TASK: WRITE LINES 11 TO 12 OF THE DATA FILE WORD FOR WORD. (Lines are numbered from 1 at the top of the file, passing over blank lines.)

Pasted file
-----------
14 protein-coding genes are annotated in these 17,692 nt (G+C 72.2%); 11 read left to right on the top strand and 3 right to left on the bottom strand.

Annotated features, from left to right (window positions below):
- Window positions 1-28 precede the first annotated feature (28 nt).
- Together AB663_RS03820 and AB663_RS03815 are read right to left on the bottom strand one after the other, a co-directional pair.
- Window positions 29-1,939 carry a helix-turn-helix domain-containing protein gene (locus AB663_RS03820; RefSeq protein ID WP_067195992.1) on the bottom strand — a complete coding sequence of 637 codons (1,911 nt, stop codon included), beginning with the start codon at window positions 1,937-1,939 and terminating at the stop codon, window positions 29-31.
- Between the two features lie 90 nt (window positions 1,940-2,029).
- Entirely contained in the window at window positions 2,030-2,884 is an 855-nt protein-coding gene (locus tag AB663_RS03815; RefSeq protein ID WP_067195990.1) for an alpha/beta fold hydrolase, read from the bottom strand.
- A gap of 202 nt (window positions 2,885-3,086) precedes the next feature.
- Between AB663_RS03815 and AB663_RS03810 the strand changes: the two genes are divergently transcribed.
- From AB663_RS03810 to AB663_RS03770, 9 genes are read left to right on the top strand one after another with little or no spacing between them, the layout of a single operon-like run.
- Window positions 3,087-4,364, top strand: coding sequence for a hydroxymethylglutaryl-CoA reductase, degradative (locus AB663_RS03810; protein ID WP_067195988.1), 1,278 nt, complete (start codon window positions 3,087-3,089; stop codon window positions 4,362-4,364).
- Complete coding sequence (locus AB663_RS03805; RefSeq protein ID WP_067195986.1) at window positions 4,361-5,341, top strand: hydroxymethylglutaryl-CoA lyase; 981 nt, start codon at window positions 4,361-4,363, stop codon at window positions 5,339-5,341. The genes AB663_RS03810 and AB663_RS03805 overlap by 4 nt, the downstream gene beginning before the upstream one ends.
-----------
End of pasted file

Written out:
- Window positions 3,087-4,364, top strand: coding sequence for a hydroxymethylglutaryl-CoA reductase, degradative (locus AB663_RS03810; protein ID WP_067195988.1), 1,278 nt, complete (start codon window positions 3,087-3,089; stop codon window positions 4,362-4,364).
- Complete coding sequence (locus AB663_RS03805; RefSeq protein ID WP_067195986.1) at window positions 4,361-5,341, top strand: hydroxymethylglutaryl-CoA lyase; 981 nt, start codon at window positions 4,361-4,363, stop codon at window positions 5,339-5,341. The genes AB663_RS03810 and AB663_RS03805 overlap by 4 nt, the downstream gene beginning before the upstream one ends.